Hope you all had a great labor day weekend – good luck to all those entering and re-entering school this year! I’m losing all three of my crew to the education system this year. Aura will be taking social work, and Emery is starting kindergarten. Kieran is going into grade three. Then there’s me, banging away in front of my computer, or stuck behind a book.

You’ll have noticed that I’ve given a new name to the blog. Welcome, dear reader, to The New Dialogue.

Gone are the first two months and their nonspecific title. I spent a long hour and a half batting ideas back and forth with my wife, and we came up with a ton of options. What we kept running into was a quality vs. quantity dilemma; whenever I would look up a nifty new potential, it was already taken by someone bigger and badder than me. On the other hand, most of the truly garbage titles were free for the taking. I believe I’ve found a reasonable balance.

Thanks to Brian L. for prompting this alteration.

At one point Aura suggested Den of Dreams. We were enthused. Great idea, I said. Den suggests home, and connotes Daniel and the lions’ den. That’s cute. Dreams can indicate aspirations, and in this case would probably mean shared goals. It’s a nice set of ideas, I said.

Just look it up. Look it up and see why I didn’t go with this. Imagine the comments:

“I was looking for something to stir my senses, and found your blog. Your writing is hypnotic, even delicious. I knew I could only resist for so long.”

Flattering, but misplaced. Thanks for nothing, Tasha Lynn.

That being said, I’m very happy with The New Dialogue. It’s surprisingly unique on the web, and describes well one of the things I value most highly in life: conversation. I started this blog as a means of conversation with you. It was going to be your window into my life, and my way of reaching out to yours. In many ways, this holds true; in others, my vision has broadened.


I have a request to make of you.

As you’re aware by now, I’ll be starting up a reviews blog quite soon. It’s going to be covering two of the more major formats of communication today: movies, and books. In fancy talk, Film and Literature. In fact – I already have a name for the site: The Parrington Review! Easy to remember – provided my name isn’t too much of a hurdle – and straight to the point. It’s coming online as of September 25th – mark your calendars!

My request: tell me what you’d like to see reviewed. See, I have a list as long as my arm would be if my arm were as long as my hallway. There’s so much I want to share. I’ve read and admired a lot of books, seen and loved a great number of films. But hey – why write about them if you’re not interested?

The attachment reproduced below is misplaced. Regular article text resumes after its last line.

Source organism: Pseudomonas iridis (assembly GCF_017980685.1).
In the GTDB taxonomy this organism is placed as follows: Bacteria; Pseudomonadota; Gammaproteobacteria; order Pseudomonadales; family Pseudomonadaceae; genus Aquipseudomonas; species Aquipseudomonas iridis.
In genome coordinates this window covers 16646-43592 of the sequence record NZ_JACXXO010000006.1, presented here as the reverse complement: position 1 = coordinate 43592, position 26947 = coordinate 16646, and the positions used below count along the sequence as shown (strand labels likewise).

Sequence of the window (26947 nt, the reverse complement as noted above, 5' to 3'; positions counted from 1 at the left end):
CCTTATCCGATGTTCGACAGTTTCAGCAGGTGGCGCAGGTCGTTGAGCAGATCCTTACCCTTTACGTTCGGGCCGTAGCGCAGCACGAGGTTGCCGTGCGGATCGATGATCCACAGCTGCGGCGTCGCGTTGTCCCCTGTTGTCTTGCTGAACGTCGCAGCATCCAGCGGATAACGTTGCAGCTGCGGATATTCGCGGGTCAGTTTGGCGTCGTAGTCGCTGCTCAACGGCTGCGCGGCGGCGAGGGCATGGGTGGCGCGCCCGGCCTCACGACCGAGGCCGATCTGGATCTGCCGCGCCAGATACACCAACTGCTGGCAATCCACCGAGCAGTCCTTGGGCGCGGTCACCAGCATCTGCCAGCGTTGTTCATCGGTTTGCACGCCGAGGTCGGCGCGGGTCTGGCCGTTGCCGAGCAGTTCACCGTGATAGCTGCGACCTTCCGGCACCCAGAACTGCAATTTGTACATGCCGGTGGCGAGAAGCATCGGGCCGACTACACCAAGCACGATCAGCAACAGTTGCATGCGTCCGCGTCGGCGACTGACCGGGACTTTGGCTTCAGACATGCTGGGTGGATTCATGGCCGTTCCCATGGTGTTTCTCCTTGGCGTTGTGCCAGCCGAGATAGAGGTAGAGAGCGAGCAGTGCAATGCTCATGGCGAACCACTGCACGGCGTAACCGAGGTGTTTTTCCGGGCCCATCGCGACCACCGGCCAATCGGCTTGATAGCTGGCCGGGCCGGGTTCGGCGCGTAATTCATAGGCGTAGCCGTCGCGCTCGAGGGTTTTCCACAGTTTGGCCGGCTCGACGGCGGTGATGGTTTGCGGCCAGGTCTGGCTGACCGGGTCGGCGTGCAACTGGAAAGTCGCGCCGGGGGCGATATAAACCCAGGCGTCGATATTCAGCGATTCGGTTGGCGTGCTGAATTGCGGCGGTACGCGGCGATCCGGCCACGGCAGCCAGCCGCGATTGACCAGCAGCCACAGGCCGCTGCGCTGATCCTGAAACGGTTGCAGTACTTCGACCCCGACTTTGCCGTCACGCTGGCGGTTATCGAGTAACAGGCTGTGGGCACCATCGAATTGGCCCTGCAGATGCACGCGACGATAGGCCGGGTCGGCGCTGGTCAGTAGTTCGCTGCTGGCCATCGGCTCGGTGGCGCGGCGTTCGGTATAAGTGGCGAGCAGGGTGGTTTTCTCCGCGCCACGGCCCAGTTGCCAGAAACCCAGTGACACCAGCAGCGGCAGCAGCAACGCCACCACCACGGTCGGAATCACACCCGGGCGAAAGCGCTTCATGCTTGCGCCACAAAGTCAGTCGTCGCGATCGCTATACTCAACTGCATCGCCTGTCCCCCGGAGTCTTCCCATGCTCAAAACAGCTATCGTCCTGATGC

So tell me what you want; I’ll do it. No reservations on my part. No conditions.

A word of warning, so long as we’re on this – The Parrington Review is not going to be family fare.

The New Dialogue – from its origin as Dan Writes a Blog through to the end of eternity – is and will always be family friendly. I don’t cuss, I don’t make naughty jokes, and I don’t deal with mature subject matter. It’s suitable for all ages, as the movie authorities say.

The Parrington Review, on the other hand, is going to be built to deal with the heaviest stuff out there. Many of the books and movies I’ll be having a look at and dealing with mature themes. I hope very much that if this perturbs you, you’ll simply stick around here and continue to enjoy what I have to offer on my personal journey.

For those of you, however, who think this sounds wicked – it is. We’re going to have a lot of fun. I’ll see you there.


You may wonder why do I do all this. What motivates me to write, and to share it around at large? And why so suddenly?

I explained my primary motivation early on. I’ll reiterate it now, with a little perspective. I write to express myself, and to learn new modes of expression. I write because I have so much going on inside, and badly need a way to let it out. And I write because I’m happy – when I feel good, I want to reach out and share some of that warmth.

It’s challenging, writing so much and so often. It’s difficult to ensure that what I offer is worth reading. But the work itself is part of the pleasure.

This all happened at once because that’s how things changed for me – all at once. As a result of a few simple changes in my medical strategy, I went from zombie-Dan to inspired-Dan. I was fed up, and took things into my own hands. And I have the best people in the world to support me.